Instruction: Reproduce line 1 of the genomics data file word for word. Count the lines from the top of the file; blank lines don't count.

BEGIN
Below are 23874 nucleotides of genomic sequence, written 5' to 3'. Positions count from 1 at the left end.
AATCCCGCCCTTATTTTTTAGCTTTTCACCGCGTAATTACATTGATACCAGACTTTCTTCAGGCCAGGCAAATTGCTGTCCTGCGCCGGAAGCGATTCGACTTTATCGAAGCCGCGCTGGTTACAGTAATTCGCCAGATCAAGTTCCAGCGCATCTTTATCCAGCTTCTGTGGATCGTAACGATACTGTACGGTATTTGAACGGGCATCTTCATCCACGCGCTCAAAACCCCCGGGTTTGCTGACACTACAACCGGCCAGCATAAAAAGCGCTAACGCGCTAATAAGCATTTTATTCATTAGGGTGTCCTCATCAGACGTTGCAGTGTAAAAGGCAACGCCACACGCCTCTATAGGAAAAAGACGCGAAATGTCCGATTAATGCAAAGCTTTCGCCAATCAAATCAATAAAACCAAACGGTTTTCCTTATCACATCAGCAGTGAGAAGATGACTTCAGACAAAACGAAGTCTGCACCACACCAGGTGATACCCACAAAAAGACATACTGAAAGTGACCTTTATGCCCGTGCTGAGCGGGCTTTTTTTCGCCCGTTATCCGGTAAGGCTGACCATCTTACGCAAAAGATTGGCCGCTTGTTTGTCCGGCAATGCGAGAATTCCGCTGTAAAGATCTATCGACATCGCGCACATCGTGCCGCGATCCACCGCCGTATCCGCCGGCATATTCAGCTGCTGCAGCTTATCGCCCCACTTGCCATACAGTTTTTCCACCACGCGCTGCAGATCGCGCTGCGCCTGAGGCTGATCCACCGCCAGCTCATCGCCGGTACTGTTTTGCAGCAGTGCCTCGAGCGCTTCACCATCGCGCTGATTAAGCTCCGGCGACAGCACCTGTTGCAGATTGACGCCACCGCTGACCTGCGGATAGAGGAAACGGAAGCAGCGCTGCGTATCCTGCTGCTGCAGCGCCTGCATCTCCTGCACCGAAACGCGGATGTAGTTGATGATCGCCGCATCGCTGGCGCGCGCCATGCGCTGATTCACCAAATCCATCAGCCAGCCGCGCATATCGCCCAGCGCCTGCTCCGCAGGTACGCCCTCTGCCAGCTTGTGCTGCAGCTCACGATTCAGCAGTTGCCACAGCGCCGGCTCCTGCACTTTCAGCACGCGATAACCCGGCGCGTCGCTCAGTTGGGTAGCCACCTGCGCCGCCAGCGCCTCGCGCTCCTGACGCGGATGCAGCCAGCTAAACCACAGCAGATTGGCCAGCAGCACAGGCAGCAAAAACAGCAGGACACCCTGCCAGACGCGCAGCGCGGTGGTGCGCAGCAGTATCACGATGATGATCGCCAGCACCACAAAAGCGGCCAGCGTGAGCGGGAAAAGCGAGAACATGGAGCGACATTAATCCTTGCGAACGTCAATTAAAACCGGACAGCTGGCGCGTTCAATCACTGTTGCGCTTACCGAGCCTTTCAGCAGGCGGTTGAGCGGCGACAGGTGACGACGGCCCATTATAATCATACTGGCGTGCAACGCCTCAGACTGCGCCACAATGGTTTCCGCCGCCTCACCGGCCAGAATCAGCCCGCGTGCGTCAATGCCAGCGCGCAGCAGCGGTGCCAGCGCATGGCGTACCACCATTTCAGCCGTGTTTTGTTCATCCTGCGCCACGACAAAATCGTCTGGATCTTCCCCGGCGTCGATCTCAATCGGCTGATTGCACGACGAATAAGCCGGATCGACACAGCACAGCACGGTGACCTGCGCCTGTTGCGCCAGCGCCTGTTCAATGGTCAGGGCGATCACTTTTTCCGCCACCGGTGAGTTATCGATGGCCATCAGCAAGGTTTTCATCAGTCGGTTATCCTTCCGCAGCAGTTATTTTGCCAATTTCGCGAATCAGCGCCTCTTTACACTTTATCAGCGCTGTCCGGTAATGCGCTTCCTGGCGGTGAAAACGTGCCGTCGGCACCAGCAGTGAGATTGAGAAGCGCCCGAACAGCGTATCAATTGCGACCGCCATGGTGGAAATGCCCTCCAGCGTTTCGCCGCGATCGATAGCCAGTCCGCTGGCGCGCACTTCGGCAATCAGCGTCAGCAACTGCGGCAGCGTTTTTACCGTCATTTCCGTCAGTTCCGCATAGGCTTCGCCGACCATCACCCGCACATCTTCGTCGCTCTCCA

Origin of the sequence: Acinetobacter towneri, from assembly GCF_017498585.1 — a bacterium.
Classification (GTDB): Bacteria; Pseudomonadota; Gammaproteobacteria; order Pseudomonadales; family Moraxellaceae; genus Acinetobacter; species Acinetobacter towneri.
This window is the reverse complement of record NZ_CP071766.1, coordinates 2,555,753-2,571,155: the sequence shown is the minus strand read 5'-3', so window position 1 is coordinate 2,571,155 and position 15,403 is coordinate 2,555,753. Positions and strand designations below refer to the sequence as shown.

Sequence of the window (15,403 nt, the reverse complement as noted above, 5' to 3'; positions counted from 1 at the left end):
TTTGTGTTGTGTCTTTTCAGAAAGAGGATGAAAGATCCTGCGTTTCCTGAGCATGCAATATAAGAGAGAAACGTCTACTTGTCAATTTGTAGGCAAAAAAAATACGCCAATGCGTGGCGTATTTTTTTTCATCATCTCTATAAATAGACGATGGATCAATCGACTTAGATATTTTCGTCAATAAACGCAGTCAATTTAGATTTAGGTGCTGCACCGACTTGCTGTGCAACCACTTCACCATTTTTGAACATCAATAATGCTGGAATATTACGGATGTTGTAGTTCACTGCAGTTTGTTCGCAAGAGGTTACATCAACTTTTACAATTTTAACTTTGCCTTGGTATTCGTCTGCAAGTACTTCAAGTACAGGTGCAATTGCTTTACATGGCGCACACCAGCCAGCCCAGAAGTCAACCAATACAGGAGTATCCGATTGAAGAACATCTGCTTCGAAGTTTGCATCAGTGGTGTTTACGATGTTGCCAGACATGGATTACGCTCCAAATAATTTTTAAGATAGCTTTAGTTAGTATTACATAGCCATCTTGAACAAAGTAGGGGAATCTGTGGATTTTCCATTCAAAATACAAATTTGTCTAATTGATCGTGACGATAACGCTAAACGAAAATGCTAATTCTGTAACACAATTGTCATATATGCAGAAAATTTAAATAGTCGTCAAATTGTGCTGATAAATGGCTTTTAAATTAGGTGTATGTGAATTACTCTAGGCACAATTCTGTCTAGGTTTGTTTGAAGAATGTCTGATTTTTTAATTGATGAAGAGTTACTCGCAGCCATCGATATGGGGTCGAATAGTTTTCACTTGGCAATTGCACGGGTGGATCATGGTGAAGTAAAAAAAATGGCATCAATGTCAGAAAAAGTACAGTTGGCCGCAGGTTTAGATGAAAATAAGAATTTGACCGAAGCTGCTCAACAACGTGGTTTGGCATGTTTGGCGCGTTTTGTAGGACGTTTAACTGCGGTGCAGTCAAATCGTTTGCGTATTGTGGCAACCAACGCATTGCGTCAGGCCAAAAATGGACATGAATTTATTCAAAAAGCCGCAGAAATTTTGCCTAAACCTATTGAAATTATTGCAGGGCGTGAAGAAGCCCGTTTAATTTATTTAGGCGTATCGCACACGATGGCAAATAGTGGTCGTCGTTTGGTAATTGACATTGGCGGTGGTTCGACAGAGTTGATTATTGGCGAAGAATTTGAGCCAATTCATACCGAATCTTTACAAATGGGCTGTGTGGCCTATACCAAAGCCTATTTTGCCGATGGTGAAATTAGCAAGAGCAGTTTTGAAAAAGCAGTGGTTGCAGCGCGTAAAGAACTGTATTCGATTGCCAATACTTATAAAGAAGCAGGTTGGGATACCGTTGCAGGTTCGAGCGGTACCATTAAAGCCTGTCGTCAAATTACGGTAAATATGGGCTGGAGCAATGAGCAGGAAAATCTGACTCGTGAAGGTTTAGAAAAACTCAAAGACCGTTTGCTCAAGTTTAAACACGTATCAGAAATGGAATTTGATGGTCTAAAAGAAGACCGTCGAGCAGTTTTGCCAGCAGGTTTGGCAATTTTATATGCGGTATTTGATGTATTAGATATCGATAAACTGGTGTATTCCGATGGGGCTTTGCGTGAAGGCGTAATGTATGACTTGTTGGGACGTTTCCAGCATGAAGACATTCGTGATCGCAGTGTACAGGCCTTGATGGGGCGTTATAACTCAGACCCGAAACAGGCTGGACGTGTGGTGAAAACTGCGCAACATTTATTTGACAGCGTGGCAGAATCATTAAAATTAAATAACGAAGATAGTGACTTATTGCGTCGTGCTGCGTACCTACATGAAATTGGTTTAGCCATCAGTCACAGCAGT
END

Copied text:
Below are 23874 nucleotides of genomic sequence, written 5' to 3'. Positions count from 1 at the left end.